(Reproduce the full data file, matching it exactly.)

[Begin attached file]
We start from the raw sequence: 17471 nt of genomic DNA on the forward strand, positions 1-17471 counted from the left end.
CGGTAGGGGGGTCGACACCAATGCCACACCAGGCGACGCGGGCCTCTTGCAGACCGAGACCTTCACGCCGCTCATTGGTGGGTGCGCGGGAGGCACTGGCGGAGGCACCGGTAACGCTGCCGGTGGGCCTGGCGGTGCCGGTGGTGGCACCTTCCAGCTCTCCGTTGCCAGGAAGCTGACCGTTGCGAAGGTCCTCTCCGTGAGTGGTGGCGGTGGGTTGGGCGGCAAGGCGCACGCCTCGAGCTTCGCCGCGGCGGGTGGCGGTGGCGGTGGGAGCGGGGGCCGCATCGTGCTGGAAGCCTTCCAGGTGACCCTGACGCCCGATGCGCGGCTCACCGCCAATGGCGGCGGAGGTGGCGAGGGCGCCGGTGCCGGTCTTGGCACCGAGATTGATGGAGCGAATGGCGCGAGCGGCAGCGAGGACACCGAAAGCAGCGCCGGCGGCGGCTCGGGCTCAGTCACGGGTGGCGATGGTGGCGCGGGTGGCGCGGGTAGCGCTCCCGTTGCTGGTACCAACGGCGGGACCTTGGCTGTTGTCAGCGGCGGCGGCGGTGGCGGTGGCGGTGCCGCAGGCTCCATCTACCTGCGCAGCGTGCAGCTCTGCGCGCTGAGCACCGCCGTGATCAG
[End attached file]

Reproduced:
We start from the raw sequence: 17471 nt of genomic DNA on the forward strand, positions 1-17471 counted from the left end.
CGGTAGGGGGGTCGACACCAATGCCACACCAGGCGACGCGGGCCTCTTGCAGACCGAGACCTTCACGCCGCTCATTGGTGGGTGCGCGGGAGGCACTGGCGGAGGCACCGGTAACGCTGCCGGTGGGCCTGGCGGTGCCGGTGGTGGCACCTTCCAGCTCTCCGTTGCCAGGAAGCTGACCGTTGCGAAGGTCCTCTCCGTGAGTGGTGGCGGTGGGTTGGGCGGCAAGGCGCACGCCTCGAGCTTCGCCGCGGCGGGTGGCGGTGGCGGTGGGAGCGGGGGCCGCATCGTGCTGGAAGCCTTCCAGGTGACCCTGACGCCCGATGCGCGGCTCACCGCCAATGGCGGCGGAGGTGGCGAGGGCGCCGGTGCCGGTCTTGGCACCGAGATTGATGGAGCGAATGGCGCGAGCGGCAGCGAGGACACCGAAAGCAGCGCCGGCGGCGGCTCGGGCTCAGTCACGGGTGGCGATGGTGGCGCGGGTGGCGCGGGTAGCGCTCCCGTTGCTGGTACCAACGGCGGGACCTTGGCTGTTGTCAGCGGCGGCGGCGGTGGCGGTGGCGGTGCCGCAGGCTCCATCTACCTGCGCAGCGTGCAGCTCTGCGCGCTGAGCACCGCCGTGATCAG